Muscles of the Foot
Muscles That Move the Foot and Toesand
The muscles acting on the foot can be divided into two distinct groups; extrinsic and intrinsic muscles. In this article we shall be considering the anatomy of the intrinsic muscles of the foot. They can be divided into those situated on the dorsum of the foot, and those in the sole of the foot. Whilst many of the extrinsic muscles attach to the dorsum of the foot, there are only two intrinsic muscles located in this compartment — the extensor digitorum brevis, and the extensor hallucis brevis. They are mainly responsible for assisting some of the extrinsic muscles in their actions.
Overview of Function: Muscles of the Toes, Fibularis Group , Triceps Surae Group , Tom, Dick, and Harry Group , Dorsal Surface ,
The intrinsic muscles of the foot originate on the heel bone and work to stabilise the arches of the foot while regulating the rate of pronation and giving motion control to the foot. Two groups of these muscles exist - the plantar group located on the sole of the foot, which stabilises the arch and controls movement of individual digits, and the dorsal group located on the dorsum of the foot which assists some of the extrinsic muscles in their actions. Recent studies have shown that under external load, the activation of the three largest plantar intrinsic muscles - Abductor Hallucis, Flexor Digitorum and Quadratus Plantae - produces significant alterations in the metatarsal and calcaneus segment angles, helping to counter the deformation of the longitudinal arch LA by reducing the length and increasing the height of the LA. These studies prove vital in understanding the role played by these muscles in controlling foot posture, especially during weightbearing activities. In the event of peripheral neuropathy , denervation of these muscles leads to a range of deformities such as hammer toes caused by the flexion of the interphalangeal joints and extension of the metatarsal-phalangeal joints and the appearance of prominent plantar metatarsal heads.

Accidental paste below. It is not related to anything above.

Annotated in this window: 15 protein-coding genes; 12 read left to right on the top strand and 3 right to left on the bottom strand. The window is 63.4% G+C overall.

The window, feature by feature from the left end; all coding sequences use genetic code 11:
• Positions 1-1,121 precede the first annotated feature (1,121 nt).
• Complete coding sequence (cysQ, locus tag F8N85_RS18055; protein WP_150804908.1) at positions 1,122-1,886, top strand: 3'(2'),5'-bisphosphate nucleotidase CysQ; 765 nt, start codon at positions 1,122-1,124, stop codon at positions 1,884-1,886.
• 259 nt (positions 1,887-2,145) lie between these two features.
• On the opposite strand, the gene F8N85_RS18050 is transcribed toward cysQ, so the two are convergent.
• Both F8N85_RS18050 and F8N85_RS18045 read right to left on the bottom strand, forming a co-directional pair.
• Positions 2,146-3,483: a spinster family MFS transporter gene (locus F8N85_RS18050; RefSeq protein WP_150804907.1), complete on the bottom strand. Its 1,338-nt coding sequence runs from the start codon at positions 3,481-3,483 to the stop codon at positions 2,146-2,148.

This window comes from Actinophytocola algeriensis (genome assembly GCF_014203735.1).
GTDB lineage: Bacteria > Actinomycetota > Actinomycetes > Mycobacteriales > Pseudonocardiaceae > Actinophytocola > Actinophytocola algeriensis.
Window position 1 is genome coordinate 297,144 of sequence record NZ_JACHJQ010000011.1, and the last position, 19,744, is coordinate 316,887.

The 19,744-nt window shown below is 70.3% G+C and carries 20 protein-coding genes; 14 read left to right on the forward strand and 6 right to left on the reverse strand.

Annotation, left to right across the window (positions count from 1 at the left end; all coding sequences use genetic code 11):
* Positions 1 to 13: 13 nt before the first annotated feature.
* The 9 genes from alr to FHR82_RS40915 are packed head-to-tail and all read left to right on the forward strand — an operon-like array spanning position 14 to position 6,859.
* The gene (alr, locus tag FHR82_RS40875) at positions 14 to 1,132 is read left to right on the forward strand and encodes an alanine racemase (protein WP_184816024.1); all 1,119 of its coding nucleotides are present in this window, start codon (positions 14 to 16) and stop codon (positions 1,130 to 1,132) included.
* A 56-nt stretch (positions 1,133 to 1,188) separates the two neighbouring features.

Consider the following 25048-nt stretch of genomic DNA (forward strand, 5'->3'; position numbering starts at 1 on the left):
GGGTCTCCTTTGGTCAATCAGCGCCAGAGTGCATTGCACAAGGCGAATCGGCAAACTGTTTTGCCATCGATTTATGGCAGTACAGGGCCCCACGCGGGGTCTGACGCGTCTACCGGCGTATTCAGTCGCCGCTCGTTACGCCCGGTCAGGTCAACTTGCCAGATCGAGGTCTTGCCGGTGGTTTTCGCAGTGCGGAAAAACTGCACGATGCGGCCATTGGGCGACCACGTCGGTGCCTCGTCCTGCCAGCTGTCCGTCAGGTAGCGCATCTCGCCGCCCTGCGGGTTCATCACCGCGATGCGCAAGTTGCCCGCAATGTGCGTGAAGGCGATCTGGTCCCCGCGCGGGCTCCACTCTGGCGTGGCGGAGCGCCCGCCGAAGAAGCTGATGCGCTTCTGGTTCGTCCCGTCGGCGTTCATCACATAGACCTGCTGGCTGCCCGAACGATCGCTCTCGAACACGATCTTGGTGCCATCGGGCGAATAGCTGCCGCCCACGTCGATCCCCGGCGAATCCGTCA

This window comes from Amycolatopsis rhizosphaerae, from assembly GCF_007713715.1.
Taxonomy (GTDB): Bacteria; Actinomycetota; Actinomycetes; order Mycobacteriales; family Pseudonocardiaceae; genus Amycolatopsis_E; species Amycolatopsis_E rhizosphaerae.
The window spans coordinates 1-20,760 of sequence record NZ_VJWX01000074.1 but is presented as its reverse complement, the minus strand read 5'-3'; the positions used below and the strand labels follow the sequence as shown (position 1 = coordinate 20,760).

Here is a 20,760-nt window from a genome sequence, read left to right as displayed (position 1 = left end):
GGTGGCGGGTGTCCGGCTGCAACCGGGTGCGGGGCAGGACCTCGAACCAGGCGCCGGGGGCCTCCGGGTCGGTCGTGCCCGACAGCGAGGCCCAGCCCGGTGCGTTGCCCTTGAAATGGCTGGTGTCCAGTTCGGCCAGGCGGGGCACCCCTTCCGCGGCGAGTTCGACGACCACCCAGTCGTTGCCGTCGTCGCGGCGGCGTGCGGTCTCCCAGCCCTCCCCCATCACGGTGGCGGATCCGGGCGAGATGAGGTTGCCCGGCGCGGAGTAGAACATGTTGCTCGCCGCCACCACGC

The foot plural feet is an anatomical structure found in many vertebrates. It is the terminal portion of a limb which bears weight and allows locomotion.
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The foot is an incredibly complex mechanism. Each foot contains 26 bones, 33 joints, and more than a hundred muscles, tendons, and ligaments. These parts work harmoniously to get you from one place to the next. They do it all while handling hundreds of tons of force — your weight in motion — every single day. They are truly amazing structures, however, the stress of carrying you around creates a lot of wear in tear which, in turn, puts your feet at a higher risk of injury than any other part of your body.
11. Muscles of the Leg and Foot